clock menu more-arrow no yes

Filed under:

Olympics security ready to fine-tune plans after week of disaster training

EMMITSBURG, Md. — For several months now, Olympic public safety leaders have touted their ability to host the 2002 Winter Games "today" if necessary.

For the past week here at the Emergency Management Institute, they've had their chance, in a way.

The course, which concluded today, brought together everyone from fire and emergency medical service planners to police and public works personnel for four simulated days of the Olympics.

The result?

It seems Utah might actually pull it off when the real thing rolls around less than a year from now.

The 100-plus planners who made the trip to this small town nestled in the hills 50 miles north of Washington, D.C., have faced a 5.0 earthquake, a hazardous material leak that shut off activity in downtown Salt Lake City, a train station fire in Ogden and a hostage situation on a crowded bus in Park City — all simulated, of course.

Roads were closed, a large tent collapsed at an Olympic venue, 48 athletes were displaced from their rooms at the Olympic Village because of earthquake damage and a helicopter and small jet crashed.

But planners are coming away from the disaster overload training with a feeling that they have the plans in place to address safety issues at the Games next year.

Federal Emergency Management Agency instructors at the institute seem to agree.

"I just think they (the Utah people involved) have taken the good and bad of Atlanta and incorporated it into their planning process a lot quicker," said FEMA instructor Al Fluman, who came up with the barrage of disasters thrown at the planners over the past week.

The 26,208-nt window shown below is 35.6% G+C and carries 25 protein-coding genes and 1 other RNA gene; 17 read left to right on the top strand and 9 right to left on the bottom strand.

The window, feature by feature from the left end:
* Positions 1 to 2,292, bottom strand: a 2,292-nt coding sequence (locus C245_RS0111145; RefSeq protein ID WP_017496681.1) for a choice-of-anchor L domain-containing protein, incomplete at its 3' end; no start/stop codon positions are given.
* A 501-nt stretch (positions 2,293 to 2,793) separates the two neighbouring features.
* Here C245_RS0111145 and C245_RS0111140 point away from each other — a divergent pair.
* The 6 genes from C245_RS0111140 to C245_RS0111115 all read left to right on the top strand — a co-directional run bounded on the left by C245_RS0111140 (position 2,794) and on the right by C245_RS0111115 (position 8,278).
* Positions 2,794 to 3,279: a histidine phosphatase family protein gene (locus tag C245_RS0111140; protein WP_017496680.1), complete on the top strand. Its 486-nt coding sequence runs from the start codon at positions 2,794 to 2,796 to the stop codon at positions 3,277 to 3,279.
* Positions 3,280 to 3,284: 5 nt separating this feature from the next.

The unprecedented gathering of this group now concluded, planners will spend the next 11 months fine-tuning their designs.

One of their challenges could be filtering important information down to the front lines and remote areas during the Olympics.

Heber City Police Chief Ed Rhoades was among the participants during this week's conference and said he hopes the gathering of so many people will help his often-overlooked agency.

In the first two days of the exercise, Rhoades said, his phone didn't ring once. His jurisdiction includes no Olympic venue, but 85 percent of all the traffic heading to nearby Soldier Hollow, just five miles outside of Heber City, will become the responsibility of his police force.

"It's as much my problem as the (Olympic) theater problem to make sure that we're not overlooked," Rhoades said.

In large part, that was the whole point of this week's training.

"There are people that were involved with each other this week who wouldn't have even spoken to each other before this," said Stephen Rundquist, training and exercise manager for the Utah Division of Comprehensive Emergency Management. "This was opening the door."

Planners hope the door will continue to swing open in the coming months with more cross-agency training exercises.

FEMA instructors will come to Utah in April for a similar training exercise with state agencies. Olympic Security forces will also hold a field training exercise in early April.

"I believe we're absolutely moving in the right direction," Olympic Public Safety Coordinator David Tubbs said. "Every time we do one of these we learn new things."